Rembrandt’s Jacob III de Gheyn – or the “Takeaway Rembrandt” – the world’s most stolen painting

Just in time for Rembrandt’s birthday is the release of a new book, Stealing Rembrandts, about the numerous Rembrandt-related heists over the last half-century – and the picture the book paints of art thieves and art theft as a criminal enterprise is far different from the romanticized images Hollywood is so fond of painting. The image of the suave art-loving tycoon with a vast private collection is a complete myth. More typically, art thieves are opportunistic criminals who know very little about the art they’re stealing.

80 Rembrandt Thefts in 100 Years

Rembrandts’ “The Storm on the Sea of Galilee” – stolen in 1990 and still not recovered

About 80(!) of Rembrandts works have been stolen over the last 100 years and almost all of them are eventually returned. In fact, one painting in particular is known as the “Takeaway Rembrandt” because it’s been stolen (and recovered) four times – making it the world’s most stolen painting! One painting, however, Rembrandts The Storm on the Sea of Galilee was stolen from Boston’s Isabella Stewart Gardner Museum in 1990 and has never been recovered.

In fact, one of the authors of Stealing Rembrandts, Tom Mashberg, believes he may have briefly found the missing painting in 1997. A group of thieves escorted him to an undisclosed warehouse and he inspected with a flashlight what he believed was the missing masterpiece. It went back underground, however, and remains missing to this day.

Does Art Theft Actually Pay?

Stealing Rembrandts argues that stealing valuable masterpieces – like a Rembrandt or a Van Gogh – almost never pays. The paintings are so recognizable that they are impossible to sell. No legitimate collector would be interested in procuring a highly-known highly-publicized-as-stolen masterpiece. The thieves, it is argued, are just not sophisticated enough to realize this.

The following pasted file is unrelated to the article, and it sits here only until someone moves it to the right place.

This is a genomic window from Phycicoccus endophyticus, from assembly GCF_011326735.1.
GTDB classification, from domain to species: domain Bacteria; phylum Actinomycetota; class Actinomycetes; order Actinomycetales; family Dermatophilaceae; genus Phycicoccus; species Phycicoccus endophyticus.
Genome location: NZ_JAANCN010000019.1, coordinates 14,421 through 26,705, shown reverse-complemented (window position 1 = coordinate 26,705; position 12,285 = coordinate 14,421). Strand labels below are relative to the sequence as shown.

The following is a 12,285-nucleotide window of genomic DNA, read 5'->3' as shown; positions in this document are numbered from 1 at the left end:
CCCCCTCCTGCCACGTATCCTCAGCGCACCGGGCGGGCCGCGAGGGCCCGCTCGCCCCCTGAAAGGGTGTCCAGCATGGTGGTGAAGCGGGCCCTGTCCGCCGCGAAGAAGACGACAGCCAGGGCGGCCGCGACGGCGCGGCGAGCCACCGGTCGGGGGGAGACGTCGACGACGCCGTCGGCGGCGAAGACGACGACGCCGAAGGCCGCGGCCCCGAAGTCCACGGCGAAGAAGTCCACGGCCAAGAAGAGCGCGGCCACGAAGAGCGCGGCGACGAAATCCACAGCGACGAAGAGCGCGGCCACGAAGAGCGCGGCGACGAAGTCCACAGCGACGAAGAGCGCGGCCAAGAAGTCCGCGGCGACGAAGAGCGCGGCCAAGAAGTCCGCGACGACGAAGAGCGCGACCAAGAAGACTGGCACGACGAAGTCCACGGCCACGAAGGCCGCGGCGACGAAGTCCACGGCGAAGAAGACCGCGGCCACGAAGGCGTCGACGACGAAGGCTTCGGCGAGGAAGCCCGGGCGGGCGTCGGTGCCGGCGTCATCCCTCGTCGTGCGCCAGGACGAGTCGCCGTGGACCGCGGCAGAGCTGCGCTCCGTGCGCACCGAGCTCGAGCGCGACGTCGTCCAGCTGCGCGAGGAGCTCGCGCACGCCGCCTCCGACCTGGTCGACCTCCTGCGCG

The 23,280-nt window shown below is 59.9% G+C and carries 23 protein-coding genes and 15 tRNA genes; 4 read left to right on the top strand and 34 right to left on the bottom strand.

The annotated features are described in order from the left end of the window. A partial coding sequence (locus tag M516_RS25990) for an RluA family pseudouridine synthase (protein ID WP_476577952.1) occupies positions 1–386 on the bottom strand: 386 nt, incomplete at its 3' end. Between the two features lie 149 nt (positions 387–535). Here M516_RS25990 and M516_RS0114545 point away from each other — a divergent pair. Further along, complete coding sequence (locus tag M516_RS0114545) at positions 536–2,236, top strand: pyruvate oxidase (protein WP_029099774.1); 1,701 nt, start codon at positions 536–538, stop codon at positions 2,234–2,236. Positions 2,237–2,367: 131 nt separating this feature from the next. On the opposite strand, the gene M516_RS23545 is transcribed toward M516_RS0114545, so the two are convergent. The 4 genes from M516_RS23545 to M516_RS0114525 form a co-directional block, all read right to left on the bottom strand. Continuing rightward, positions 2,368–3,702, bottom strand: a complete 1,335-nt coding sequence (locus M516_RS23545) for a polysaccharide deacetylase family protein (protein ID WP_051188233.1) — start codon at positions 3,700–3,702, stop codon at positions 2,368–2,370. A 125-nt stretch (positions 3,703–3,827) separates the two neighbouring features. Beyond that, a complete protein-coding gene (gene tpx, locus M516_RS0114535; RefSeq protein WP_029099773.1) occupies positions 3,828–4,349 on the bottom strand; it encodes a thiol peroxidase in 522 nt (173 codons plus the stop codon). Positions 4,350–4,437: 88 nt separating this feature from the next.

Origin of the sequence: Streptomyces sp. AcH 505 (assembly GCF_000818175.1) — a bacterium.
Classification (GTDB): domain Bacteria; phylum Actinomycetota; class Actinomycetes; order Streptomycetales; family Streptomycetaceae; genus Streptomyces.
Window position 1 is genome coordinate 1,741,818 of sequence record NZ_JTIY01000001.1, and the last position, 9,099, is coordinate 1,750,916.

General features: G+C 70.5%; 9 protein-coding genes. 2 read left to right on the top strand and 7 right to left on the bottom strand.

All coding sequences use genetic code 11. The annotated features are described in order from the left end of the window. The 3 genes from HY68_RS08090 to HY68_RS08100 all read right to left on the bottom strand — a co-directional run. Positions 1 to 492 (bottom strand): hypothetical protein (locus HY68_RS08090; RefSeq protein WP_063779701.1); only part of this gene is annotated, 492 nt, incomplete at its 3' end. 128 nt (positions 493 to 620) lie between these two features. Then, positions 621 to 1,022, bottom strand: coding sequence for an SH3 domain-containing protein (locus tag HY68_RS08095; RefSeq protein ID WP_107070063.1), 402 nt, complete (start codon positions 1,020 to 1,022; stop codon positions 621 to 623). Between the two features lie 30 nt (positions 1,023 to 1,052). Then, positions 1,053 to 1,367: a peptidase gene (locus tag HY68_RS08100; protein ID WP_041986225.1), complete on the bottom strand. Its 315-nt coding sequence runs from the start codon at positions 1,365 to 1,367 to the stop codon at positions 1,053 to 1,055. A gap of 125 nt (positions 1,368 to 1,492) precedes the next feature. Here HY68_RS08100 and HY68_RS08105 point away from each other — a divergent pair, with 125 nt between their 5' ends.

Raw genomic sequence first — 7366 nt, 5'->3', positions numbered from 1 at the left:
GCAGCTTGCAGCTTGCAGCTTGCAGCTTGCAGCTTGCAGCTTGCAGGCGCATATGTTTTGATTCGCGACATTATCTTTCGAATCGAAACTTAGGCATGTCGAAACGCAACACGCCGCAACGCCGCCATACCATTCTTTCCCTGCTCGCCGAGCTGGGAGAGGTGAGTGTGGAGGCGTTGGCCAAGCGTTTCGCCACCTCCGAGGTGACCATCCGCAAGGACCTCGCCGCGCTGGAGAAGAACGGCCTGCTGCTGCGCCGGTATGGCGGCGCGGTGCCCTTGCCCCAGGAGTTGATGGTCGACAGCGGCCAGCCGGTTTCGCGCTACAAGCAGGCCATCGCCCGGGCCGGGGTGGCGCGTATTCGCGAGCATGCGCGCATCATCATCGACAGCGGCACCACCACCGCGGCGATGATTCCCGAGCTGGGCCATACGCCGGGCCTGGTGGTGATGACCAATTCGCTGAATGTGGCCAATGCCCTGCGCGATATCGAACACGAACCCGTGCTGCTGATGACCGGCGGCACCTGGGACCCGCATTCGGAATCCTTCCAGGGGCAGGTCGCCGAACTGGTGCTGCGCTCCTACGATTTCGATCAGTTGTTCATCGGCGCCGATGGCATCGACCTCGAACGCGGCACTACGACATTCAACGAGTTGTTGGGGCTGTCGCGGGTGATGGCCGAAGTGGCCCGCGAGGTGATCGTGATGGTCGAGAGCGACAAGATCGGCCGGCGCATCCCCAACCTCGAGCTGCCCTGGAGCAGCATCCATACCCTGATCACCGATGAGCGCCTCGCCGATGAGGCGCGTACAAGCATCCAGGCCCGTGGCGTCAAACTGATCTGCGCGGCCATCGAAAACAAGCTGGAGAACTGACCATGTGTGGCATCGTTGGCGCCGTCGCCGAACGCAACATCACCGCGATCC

Despite this, however, The FBI has estimated the stolen art black market to be worth $6 billion a year, and Interpol ranks it the fourth largest criminal activity behind drugs, weapons, and money laundering. So what pieces of art account for these statistics? According to this article on the subject: “In most art thefts … thieves are looking for an easily portable, high-value item in a relatively low-security environment.

Anatomy of a Real Art Theft

The real successful art thieves of the world – who wouldn’t steal a valuable masterpiece and don’t in any way resemble Peirce Brosnan in The Thomas Crown Affair – might go through the following steps:

  • Perform the heist, usually at a residence, gallery, or museum with lax security
  • Wait for the media to report on the theft so they can find out the reported value of the stolen items
  • Calculate the percentage of the black market sale, which is usually as low as seven to 10% of the value
  • Use that value as collateral to finance other criminal ventures

How Art Theft Affects us All

So what does this mean for all of us? Hollywood often portrays art theft as a victimless crime, but the authors of Stealing Rembrandts take a completely different view. They view it as crime against all of us – against civilization. The theft or destruction of a Rembrandt or a Van Gogh or a Da Vinci, they argue, ends up depriving the world of wonderment and culture. As huge fans and enthusiasts of these great artists and masterpieces ourselves here at Paperblanks, it’s hard for us to disagree!








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